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I play white
There is a very interesting variation here in which White plays 3.b4 called the Extended Fianchetto, Reti/Smyslov variation. Smyslov played it 19 times including a world championship game vs Botvinnik. With it, he logged 12 wins 7 draws and 0 losses; defeating the likes of Gufeld and Korchnoi.
The main puropose of the King's Indian defense or offense symitrical is to position both bishop black to Bg7 and for white Bg2 it is at the far end of the corner a big threat to the Rook of both.
i dont know about this one i need a good opening to play give me some ideas
Many GM if you will ask them (if playing black) would prefer to do this called ( Gligoric's King's Indian defense) against white but of course it depends on which pieces white made its first two moves. Otherwise you cannot just execute this prototype black chess defense.
favor for white that he doesent to attack as he waiting like baiting with the fish while the opponnent do the same thing of course thers only 68 squares on the board and both have the same material as white advantage he get his first move then to equal = at last the first move get his reward!
:D çok saçma
Kings Indian is solid but study the French Agesr it e3
I use the French def because it has a good c5 out and queen sac if I know how to do it
The idea of slow positional play is easily applied to both sides of the board. It can transpose into any of several lines, depending on your preferences. Me? I like the Accelaerated Dragon, and this is a possible transposition into the closed game.
I have only just begun experimenting with using White as a King's Indian game, and, my bungling aside, it suits my nature. I am not a fast thinker...I suppose a few have found that out and pounded me into the ground like a tent stake...but, I have found that it isn't easy to break through EITHER side. There seem to be few replies available in a lot of cases, which can be a good thing or not... Develop one's QB through an opposing fianchetto, develop via after a QP move, or, maneuvering around the Bishop leaving it statically guarding the b Pawn. Then the consideration of the Knights is also minimalized, though opposit of the fianchettoed Bishop, Na3 (or Na6) is another exiting point with either b5 (4) in mind or to c2 (c7) guarding agaist incursions via Q side.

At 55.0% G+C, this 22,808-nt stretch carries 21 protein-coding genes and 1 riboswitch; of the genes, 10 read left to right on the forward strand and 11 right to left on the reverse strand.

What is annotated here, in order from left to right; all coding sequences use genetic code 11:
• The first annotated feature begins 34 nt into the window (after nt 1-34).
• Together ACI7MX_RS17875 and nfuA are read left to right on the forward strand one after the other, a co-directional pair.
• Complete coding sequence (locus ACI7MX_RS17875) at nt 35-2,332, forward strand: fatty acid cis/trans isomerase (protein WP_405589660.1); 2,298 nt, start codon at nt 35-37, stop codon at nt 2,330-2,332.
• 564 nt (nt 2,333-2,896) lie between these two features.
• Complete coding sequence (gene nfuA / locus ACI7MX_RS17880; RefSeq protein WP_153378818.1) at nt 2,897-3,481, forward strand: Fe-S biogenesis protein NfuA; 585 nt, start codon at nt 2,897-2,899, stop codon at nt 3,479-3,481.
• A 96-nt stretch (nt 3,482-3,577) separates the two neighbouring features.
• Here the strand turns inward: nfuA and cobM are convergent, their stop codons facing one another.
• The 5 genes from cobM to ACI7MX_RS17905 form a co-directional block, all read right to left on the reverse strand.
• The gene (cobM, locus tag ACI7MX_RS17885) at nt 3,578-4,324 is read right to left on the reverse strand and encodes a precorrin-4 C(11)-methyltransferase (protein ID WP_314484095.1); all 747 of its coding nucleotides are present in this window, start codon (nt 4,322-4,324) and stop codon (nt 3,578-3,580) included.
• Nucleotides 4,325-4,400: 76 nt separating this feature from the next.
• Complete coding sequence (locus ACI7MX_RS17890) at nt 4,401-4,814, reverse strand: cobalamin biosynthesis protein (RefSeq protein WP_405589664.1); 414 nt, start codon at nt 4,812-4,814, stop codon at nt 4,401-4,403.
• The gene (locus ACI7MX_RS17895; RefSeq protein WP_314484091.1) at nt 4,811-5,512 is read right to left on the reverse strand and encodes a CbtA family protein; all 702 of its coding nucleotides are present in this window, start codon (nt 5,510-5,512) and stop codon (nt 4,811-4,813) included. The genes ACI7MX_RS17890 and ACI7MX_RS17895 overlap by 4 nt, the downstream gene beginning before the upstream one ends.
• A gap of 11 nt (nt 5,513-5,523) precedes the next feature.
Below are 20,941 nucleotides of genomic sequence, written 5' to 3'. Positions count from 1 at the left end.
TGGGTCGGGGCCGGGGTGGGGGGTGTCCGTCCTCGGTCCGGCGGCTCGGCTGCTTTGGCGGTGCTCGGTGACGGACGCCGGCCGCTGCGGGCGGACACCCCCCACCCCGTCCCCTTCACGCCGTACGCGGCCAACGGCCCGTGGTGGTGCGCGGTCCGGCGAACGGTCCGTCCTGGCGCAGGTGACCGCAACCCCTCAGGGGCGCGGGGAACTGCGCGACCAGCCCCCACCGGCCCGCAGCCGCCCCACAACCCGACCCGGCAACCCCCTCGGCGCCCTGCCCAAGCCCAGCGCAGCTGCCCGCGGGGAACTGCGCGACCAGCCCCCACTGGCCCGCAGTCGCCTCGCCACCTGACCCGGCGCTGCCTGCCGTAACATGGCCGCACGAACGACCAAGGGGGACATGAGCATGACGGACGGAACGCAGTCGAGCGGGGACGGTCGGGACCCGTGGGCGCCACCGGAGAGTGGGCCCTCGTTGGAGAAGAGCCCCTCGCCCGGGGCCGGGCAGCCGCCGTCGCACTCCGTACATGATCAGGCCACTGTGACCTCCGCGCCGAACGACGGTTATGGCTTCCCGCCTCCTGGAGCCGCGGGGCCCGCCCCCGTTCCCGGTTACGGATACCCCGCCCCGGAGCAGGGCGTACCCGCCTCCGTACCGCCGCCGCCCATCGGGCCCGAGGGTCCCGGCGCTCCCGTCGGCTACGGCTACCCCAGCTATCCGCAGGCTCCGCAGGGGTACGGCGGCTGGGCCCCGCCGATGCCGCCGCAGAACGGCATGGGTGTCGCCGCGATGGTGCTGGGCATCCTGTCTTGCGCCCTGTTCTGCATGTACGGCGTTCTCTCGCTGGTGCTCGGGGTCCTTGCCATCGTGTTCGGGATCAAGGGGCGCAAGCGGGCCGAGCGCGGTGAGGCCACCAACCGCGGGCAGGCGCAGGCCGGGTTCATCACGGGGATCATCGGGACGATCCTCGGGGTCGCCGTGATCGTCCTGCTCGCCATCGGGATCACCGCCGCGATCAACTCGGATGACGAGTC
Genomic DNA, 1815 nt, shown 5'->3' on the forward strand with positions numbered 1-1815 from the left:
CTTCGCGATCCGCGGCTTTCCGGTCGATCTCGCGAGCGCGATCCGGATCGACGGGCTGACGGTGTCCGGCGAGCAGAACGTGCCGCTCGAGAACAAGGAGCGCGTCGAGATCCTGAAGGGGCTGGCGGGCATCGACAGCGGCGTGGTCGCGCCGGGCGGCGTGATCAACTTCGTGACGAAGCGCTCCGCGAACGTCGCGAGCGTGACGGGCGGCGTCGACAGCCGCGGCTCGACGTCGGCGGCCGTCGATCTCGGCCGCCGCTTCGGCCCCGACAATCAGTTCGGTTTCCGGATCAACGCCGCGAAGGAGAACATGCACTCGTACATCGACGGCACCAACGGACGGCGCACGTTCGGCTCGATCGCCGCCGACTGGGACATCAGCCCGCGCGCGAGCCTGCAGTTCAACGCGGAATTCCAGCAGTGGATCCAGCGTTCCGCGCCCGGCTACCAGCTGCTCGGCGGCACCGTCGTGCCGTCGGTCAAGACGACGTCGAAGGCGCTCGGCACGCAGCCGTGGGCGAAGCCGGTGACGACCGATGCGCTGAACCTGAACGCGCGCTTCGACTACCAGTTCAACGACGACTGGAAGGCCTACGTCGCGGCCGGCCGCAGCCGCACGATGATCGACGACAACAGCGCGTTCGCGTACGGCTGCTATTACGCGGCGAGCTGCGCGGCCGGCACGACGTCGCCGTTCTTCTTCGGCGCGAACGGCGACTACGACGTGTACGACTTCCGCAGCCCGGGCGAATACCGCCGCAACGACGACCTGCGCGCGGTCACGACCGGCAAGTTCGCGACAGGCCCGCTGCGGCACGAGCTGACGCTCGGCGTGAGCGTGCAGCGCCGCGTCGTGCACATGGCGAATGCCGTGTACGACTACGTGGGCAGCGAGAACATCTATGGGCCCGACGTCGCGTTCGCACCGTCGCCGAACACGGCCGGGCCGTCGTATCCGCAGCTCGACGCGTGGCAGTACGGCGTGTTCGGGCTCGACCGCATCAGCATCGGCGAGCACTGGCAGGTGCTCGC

The idea of simplifying the game like that eases planning. Although, dang! I HAVE walked into some serious minefields, before, too. From BOTH sides of the King's Indian.
Opinionated, aren't I?
no... just a friendly chess enthusiast!
I played with a child at the club today and he did that. That was confusing. I don't know if he is a really good player because I'm not good myself, but he said always played that or the modern reti as white. So I guess it's a good answer to the classical reti, at least if it can confuse others as much as me...
It's a strange defense for black...
Petrosian once said that he paid his rent wih the King's Indian. I think he was talking about the White side however. Joel Lautier once toasted "may fool hardy players Black players continue to venture it!" I'm on two very difficult games trying to "venture" because the truth is that KID is do or die and that's fun sometimes!
how many times do you copy before u stop???
Oh, and the way they copy the moves.
I'm not trying to be mean but I don't like the way they use their knights on their first move.
so... nice opening
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